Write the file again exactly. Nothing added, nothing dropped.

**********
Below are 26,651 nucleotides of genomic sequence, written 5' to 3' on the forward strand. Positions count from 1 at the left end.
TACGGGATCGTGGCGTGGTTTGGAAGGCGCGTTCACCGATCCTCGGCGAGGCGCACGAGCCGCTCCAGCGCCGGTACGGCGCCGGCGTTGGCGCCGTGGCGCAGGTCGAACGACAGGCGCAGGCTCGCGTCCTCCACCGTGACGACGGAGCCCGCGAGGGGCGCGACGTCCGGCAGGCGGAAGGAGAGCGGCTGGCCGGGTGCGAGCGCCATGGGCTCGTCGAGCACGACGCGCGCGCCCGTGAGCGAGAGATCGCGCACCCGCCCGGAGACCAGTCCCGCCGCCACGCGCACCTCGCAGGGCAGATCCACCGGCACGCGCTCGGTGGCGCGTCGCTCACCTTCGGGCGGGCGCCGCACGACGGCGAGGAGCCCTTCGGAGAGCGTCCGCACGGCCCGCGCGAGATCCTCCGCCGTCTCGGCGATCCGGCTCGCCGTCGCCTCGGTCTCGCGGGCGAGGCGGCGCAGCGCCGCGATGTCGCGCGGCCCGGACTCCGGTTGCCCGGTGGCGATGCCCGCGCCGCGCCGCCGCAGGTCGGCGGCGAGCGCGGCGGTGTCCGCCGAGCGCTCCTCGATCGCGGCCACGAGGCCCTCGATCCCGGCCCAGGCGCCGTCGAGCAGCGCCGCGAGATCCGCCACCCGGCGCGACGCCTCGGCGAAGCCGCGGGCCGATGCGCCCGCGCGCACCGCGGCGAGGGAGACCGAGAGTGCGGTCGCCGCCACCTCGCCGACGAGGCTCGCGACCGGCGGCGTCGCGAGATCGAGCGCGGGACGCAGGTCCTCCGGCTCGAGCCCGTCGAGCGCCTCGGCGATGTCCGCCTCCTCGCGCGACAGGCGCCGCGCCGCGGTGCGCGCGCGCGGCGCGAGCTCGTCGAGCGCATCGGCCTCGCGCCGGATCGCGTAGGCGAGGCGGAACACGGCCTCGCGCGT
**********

Below are 26,651 nucleotides of genomic sequence, written 5' to 3' on the forward strand. Positions count from 1 at the left end.
TACGGGATCGTGGCGTGGTTTGGAAGGCGCGTTCACCGATCCTCGGCGAGGCGCACGAGCCGCTCCAGCGCCGGTACGGCGCCGGCGTTGGCGCCGTGGCGCAGGTCGAACGACAGGCGCAGGCTCGCGTCCTCCACCGTGACGACGGAGCCCGCGAGGGGCGCGACGTCCGGCAGGCGGAAGGAGAGCGGCTGGCCGGGTGCGAGCGCCATGGGCTCGTCGAGCACGACGCGCGCGCCCGTGAGCGAGAGATCGCGCACCCGCCCGGAGACCAGTCCCGCCGCCACGCGCACCTCGCAGGGCAGATCCACCGGCACGCGCTCGGTGGCGCGTCGCTCACCTTCGGGCGGGCGCCGCACGACGGCGAGGAGCCCTTCGGAGAGCGTCCGCACGGCCCGCGCGAGATCCTCCGCCGTCTCGGCGATCCGGCTCGCCGTCGCCTCGGTCTCGCGGGCGAGGCGGCGCAGCGCCGCGATGTCGCGCGGCCCGGACTCCGGTTGCCCGGTGGCGATGCCCGCGCCGCGCCGCCGCAGGTCGGCGGCGAGCGCGGCGGTGTCCGCCGAGCGCTCCTCGATCGCGGCCACGAGGCCCTCGATCCCGGCCCAGGCGCCGTCGAGCAGCGCCGCGAGATCCGCCACCCGGCGCGACGCCTCGGCGAAGCCGCGGGCCGATGCGCCCGCGCGCACCGCGGCGAGGGAGACCGAGAGTGCGGTCGCCGCCACCTCGCCGACGAGGCTCGCGACCGGCGGCGTCGCGAGATCGAGCGCGGGACGCAGGTCCTCCGGCTCGAGCCCGTCGAGCGCCTCGGCGATGTCCGCCTCCTCGCGCGACAGGCGCCGCGCCGCGGTGCGCGCGCGCGGCGCGAGCTCGTCGAGCGCATCGGCCTCGCGCCGGATCGCGTAGGCGAGGCGGAACACGGCCTCGCGCGT